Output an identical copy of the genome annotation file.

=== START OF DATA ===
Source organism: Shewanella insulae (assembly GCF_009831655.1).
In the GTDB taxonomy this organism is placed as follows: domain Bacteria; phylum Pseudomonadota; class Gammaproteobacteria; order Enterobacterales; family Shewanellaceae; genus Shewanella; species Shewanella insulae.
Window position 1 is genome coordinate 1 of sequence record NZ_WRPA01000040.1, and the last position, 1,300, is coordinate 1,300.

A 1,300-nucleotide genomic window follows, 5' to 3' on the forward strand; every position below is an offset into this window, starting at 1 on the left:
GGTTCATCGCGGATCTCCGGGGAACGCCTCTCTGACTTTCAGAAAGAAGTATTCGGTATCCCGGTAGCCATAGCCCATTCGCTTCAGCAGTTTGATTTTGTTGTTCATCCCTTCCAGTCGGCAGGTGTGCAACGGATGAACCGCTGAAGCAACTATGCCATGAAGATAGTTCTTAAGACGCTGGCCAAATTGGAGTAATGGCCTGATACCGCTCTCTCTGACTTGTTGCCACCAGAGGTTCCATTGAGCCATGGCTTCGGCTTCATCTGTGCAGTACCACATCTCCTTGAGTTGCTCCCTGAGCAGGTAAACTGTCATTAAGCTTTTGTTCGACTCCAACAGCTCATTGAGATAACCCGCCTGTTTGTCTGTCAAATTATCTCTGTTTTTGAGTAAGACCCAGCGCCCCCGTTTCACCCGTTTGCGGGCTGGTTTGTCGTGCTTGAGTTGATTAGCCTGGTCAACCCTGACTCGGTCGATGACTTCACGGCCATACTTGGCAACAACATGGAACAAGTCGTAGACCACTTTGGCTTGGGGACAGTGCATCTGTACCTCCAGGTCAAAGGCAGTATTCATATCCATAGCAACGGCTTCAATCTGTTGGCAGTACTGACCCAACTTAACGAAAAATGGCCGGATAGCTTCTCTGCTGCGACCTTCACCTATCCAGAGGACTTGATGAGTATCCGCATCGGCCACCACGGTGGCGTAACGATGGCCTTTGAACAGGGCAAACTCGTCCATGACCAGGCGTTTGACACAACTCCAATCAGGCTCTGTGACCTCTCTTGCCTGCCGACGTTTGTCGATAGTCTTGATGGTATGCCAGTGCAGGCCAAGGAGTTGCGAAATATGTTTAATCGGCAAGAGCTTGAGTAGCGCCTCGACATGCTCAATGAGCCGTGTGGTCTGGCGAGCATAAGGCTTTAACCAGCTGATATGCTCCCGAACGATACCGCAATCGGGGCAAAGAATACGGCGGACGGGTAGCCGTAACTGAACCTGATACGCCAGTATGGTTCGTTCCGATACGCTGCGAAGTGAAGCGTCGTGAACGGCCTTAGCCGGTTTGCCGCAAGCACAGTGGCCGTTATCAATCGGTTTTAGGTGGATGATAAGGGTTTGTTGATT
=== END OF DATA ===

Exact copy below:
Source organism: Shewanella insulae (assembly GCF_009831655.1).
In the GTDB taxonomy this organism is placed as follows: domain Bacteria; phylum Pseudomonadota; class Gammaproteobacteria; order Enterobacterales; family Shewanellaceae; genus Shewanella; species Shewanella insulae.
Window position 1 is genome coordinate 1 of sequence record NZ_WRPA01000040.1, and the last position, 1,300, is coordinate 1,300.

A 1,300-nucleotide genomic window follows, 5' to 3' on the forward strand; every position below is an offset into this window, starting at 1 on the left:
GGTTCATCGCGGATCTCCGGGGAACGCCTCTCTGACTTTCAGAAAGAAGTATTCGGTATCCCGGTAGCCATAGCCCATTCGCTTCAGCAGTTTGATTTTGTTGTTCATCCCTTCCAGTCGGCAGGTGTGCAACGGATGAACCGCTGAAGCAACTATGCCATGAAGATAGTTCTTAAGACGCTGGCCAAATTGGAGTAATGGCCTGATACCGCTCTCTCTGACTTGTTGCCACCAGAGGTTCCATTGAGCCATGGCTTCGGCTTCATCTGTGCAGTACCACATCTCCTTGAGTTGCTCCCTGAGCAGGTAAACTGTCATTAAGCTTTTGTTCGACTCCAACAGCTCATTGAGATAACCCGCCTGTTTGTCTGTCAAATTATCTCTGTTTTTGAGTAAGACCCAGCGCCCCCGTTTCACCCGTTTGCGGGCTGGTTTGTCGTGCTTGAGTTGATTAGCCTGGTCAACCCTGACTCGGTCGATGACTTCACGGCCATACTTGGCAACAACATGGAACAAGTCGTAGACCACTTTGGCTTGGGGACAGTGCATCTGTACCTCCAGGTCAAAGGCAGTATTCATATCCATAGCAACGGCTTCAATCTGTTGGCAGTACTGACCCAACTTAACGAAAAATGGCCGGATAGCTTCTCTGCTGCGACCTTCACCTATCCAGAGGACTTGATGAGTATCCGCATCGGCCACCACGGTGGCGTAACGATGGCCTTTGAACAGGGCAAACTCGTCCATGACCAGGCGTTTGACACAACTCCAATCAGGCTCTGTGACCTCTCTTGCCTGCCGACGTTTGTCGATAGTCTTGATGGTATGCCAGTGCAGGCCAAGGAGTTGCGAAATATGTTTAATCGGCAAGAGCTTGAGTAGCGCCTCGACATGCTCAATGAGCCGTGTGGTCTGGCGAGCATAAGGCTTTAACCAGCTGATATGCTCCCGAACGATACCGCAATCGGGGCAAAGAATACGGCGGACGGGTAGCCGTAACTGAACCTGATACGCCAGTATGGTTCGTTCCGATACGCTGCGAAGTGAAGCGTCGTGAACGGCCTTAGCCGGTTTGCCGCAAGCACAGTGGCCGTTATCAATCGGTTTTAGGTGGATGATAAGGGTTTGTTGATT